Folk Horror

The town is picturesque if you’re just driving through it. The old Carnegie library, the Louis Sullivan bank, the six blocks of small town density, the adults walking their dogs in the October sunshine, the teens hanging out at the Kum & Go, the firetruck scooping the loop with a giddy contest winner honking the horn, the way everyone notices when you turn a corner, every head swiveling after you, the women that cross the street to avoid you, the minivan that tails you almost to the HyVee before screeching off with a shriek of laughter when you turn your head, the cops that don’t ask questions when your friends disappear.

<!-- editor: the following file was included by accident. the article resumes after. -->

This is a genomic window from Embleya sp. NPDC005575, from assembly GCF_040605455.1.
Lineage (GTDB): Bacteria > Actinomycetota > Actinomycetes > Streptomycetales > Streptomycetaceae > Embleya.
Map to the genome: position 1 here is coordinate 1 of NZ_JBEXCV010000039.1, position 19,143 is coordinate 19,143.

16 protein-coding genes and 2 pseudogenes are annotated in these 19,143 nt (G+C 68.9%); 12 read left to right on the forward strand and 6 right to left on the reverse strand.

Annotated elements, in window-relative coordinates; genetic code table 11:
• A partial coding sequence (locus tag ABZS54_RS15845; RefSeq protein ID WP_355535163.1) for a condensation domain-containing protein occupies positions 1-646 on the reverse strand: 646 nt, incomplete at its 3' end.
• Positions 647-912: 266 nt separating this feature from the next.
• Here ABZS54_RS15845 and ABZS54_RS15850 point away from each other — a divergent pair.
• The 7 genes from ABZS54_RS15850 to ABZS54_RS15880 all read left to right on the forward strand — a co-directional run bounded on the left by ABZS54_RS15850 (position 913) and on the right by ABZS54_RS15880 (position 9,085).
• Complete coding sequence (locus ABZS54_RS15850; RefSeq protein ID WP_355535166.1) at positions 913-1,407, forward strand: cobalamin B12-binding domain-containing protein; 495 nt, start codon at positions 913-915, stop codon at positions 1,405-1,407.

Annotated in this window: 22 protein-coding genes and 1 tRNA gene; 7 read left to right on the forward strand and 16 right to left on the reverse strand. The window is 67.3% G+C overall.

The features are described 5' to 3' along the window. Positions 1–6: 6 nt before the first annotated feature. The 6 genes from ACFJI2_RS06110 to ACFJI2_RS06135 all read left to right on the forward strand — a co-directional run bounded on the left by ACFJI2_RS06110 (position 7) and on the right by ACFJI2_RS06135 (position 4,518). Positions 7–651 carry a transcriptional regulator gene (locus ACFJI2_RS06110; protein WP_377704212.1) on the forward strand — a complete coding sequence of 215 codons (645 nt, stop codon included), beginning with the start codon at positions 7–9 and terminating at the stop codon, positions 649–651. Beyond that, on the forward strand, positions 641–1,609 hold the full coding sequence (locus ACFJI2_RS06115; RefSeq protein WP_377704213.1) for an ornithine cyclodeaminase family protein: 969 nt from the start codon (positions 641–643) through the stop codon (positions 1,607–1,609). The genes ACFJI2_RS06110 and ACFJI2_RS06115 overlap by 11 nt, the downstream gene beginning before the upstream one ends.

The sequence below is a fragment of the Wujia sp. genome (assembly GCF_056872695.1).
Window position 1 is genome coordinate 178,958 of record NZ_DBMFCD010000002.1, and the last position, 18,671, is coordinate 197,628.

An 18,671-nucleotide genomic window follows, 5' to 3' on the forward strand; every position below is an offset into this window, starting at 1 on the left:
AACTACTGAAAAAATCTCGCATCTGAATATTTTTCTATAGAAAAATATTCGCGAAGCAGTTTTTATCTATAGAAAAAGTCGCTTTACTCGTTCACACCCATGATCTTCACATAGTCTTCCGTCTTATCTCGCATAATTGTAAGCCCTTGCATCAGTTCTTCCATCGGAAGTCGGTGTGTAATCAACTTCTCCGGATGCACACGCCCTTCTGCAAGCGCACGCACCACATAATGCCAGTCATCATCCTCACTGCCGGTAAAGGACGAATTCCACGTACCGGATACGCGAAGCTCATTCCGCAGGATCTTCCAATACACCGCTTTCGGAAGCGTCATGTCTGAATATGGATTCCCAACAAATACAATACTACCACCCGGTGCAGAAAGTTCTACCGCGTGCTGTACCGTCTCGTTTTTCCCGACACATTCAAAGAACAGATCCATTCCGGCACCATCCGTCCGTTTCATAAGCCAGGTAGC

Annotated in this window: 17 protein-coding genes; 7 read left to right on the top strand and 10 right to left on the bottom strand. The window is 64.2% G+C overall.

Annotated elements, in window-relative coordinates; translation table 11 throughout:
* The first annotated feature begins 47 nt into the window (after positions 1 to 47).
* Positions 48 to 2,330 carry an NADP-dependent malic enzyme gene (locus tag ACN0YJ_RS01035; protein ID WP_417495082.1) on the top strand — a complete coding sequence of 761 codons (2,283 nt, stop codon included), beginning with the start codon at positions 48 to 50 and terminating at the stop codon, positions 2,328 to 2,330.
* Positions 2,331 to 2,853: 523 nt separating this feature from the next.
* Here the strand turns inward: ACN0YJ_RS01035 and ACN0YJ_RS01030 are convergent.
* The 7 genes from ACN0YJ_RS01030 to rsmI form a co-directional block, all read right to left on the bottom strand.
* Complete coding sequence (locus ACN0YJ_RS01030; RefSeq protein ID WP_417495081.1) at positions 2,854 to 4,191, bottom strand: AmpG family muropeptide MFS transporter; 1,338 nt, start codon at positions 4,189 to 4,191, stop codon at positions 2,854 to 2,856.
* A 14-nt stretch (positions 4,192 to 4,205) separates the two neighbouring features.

Away from downtown, the wide streets are lined with stoop-shouldered shade trees. Summer evenings, there are fireflies; summer storms are romantic with lightning. There’s a gazebo in the park back of the library where the town band plays Sousa marches in July. There used to be a roller rink, but it burned down back in the 70s under circumstances less mysterious and more just unexamined. There’s a bakery that opens up at 2 am, so you can always stop in on your way back from the bar and get pastries still warm from the oven, if you’re in a group, if you haven’t been roofied, if you haven’t been jumped, if the cops didn’t come in and arrest anyone for drinking suspiciously. The donuts are good; the croissants are mediocre. If you’re up for a bit of a hike, you can walk out to the country club where they found one of the disappeared kids face down in three inches of frozen water, though you’ll have to hop a fence to actually get there; the country club is members only, but they’re always accepting applications.